How To Stop Your Dog From Jumping On People, Revisited
All dogs, no matter their age, are awesome. And just like us, they are not perfect. I hear this basic sentence many times in my dog training practice: “Fido is a wonderful dog/puppy, but I can’t get him to stop __________.” Insert your own dog’s annoying behavior to fill in the blank and take a deep cleansing breath. There are solutions!
A while back, I wrote about one of the Big Four Puppy Issues; Jumping Up. I said that you need to become boring when your dog jumps and also teach an alternate behavior for them to do, like ‘sit’. I want to add another dimension to the solution, if needed. And believe me, I need it with my six month old Old Time Scotch Collie, Maizie!
Just like that statement I hear so often from my clients, Maizie is an amazing young dog EXCEPT. She jumps on people. She rarely jumps on me anymore but heaven help anyone else. It just seems to be wired in to her brain that when she is excited or meets a new person, she must jump. She will be 50-60lbs when full grown so I want to solve this problem now. She knows ‘sit’ as an alternate behavior but gets too aroused to sustain it. So I am working on impulse control/attention games to help her channel that energy in a more acceptable way. And for now, sadly for everyone involved, although she is around other people as much as I can arrange, she is not getting much chance to get up close and personal with them. For now.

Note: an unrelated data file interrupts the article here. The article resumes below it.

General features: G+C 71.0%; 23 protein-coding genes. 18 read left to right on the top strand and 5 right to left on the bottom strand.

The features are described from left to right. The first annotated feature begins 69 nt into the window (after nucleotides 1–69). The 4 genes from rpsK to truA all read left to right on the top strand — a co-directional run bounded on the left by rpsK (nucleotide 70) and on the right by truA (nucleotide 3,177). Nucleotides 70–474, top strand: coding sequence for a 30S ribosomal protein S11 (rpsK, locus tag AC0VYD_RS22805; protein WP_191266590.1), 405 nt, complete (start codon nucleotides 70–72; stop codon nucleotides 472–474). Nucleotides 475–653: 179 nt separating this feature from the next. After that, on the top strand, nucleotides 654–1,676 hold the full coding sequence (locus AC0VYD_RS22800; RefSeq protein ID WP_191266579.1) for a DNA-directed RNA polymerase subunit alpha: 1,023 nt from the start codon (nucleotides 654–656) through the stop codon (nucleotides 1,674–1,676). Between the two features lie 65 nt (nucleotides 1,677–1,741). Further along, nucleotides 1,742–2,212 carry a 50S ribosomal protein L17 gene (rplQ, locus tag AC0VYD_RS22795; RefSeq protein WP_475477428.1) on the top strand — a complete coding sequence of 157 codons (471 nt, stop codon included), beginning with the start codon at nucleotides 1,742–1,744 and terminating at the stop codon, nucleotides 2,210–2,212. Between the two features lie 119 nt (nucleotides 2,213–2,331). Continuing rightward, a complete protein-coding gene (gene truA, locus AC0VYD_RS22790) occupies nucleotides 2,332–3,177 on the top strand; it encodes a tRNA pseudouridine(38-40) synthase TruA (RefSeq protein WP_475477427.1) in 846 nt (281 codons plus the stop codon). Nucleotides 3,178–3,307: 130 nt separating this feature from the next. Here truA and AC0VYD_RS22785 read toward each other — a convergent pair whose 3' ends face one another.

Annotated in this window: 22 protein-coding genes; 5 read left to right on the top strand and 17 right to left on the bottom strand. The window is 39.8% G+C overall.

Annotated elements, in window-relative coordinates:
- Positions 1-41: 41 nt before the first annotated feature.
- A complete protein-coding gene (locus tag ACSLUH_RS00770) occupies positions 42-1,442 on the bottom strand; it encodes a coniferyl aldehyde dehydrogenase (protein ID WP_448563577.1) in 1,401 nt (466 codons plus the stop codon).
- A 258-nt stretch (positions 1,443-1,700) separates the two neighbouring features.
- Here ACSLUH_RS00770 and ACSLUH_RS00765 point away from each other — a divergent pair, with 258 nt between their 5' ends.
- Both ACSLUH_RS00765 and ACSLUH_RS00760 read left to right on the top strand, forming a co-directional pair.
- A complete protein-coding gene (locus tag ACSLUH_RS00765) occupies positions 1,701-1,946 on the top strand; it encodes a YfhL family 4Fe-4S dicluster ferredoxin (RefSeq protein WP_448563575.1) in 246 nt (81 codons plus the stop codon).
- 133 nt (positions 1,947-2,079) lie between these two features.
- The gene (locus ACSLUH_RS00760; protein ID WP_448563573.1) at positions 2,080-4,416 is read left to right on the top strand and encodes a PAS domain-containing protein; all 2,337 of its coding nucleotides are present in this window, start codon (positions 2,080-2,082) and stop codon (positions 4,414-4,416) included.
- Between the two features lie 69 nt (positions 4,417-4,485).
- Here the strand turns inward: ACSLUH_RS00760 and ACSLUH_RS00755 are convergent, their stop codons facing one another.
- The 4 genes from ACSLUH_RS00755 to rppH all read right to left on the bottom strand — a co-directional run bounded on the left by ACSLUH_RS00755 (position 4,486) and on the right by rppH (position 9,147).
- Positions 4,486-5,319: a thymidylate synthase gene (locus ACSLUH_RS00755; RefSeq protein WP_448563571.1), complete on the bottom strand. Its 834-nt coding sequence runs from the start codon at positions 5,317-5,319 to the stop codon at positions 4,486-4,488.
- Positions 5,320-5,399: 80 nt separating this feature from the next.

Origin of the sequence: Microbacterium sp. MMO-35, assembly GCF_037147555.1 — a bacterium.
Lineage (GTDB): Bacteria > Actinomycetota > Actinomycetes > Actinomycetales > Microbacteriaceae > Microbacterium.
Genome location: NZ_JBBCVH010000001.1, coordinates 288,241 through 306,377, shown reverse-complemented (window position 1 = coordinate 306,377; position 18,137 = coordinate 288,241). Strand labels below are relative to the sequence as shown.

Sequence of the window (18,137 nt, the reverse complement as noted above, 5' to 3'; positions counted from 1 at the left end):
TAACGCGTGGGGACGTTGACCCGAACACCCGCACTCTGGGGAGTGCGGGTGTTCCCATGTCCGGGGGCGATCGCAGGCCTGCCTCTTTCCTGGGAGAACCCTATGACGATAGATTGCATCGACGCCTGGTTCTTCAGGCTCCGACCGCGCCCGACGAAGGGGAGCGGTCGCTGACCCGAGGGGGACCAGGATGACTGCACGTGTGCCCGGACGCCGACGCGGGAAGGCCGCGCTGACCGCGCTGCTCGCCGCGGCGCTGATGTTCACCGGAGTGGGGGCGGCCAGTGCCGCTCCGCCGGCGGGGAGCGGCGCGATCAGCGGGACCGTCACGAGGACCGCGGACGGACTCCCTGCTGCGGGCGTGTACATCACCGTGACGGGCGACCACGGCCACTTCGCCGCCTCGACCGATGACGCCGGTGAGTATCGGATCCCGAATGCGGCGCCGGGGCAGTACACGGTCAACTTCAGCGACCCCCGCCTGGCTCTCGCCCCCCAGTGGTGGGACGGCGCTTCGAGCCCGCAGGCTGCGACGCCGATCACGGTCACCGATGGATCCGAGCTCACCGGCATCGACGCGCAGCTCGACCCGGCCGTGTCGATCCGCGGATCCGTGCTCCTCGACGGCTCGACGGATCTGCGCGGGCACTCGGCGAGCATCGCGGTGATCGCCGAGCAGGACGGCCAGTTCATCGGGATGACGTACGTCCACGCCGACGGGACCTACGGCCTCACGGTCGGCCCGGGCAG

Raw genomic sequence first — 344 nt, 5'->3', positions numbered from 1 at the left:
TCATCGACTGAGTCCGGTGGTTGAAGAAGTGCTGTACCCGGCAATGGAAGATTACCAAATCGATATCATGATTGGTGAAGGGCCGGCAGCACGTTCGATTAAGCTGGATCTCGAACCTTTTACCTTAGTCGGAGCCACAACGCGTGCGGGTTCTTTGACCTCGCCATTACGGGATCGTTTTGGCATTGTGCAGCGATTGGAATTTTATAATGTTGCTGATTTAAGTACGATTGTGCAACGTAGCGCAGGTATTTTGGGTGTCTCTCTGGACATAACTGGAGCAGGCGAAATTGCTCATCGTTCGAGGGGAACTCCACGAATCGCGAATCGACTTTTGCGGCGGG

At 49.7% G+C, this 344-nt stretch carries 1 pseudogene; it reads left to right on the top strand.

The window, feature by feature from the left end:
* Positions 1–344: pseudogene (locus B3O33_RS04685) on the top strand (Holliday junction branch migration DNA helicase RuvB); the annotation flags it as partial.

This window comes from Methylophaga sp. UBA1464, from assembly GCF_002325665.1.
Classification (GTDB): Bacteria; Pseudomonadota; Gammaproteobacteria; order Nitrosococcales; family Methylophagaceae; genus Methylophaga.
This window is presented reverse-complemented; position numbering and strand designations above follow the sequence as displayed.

One attention game I work on with her is to go to a public place, not too crowded but with a steady flow of people. I stand with her in a location where she cannot reach them and they are less likely to run up to her, and then I wait. When she finally notices I still exist, we are connected by the leash, and she looks my way, I throw a treat party. One after the other, 5-10 treats are place on the floor right in front of me, while I continuously tell her how wonderful and smart and awesome she is and how proud I am of her. Then I look away, watch out of the corner of my eye, and wait until she does it again. Another treat party!
When Maizie is doing well with being calm, looking at the people and then back to me, we move a bit closer. That is as far as we have gotten in the process, and now that Maizie is in early adolescence, I know it will take a while. But this too shall pass. In the meantime, I have friends come over and use other attention and impulse control games until Maizie is able to be next to my friend and keep it together. More about other games on another day.
I have a six month old puppy, about the same as a pre-teen human, with the same growing awareness of who she is, the same desire to explore the world and test the limits, to see what works and what does not. It is my responsibility to channel that exploration in productive ways that help her grow to be the best dog she can be. This too shall pass.
Note: The technique described was developed by Suzanne Clothier and is called the Auto Check-in.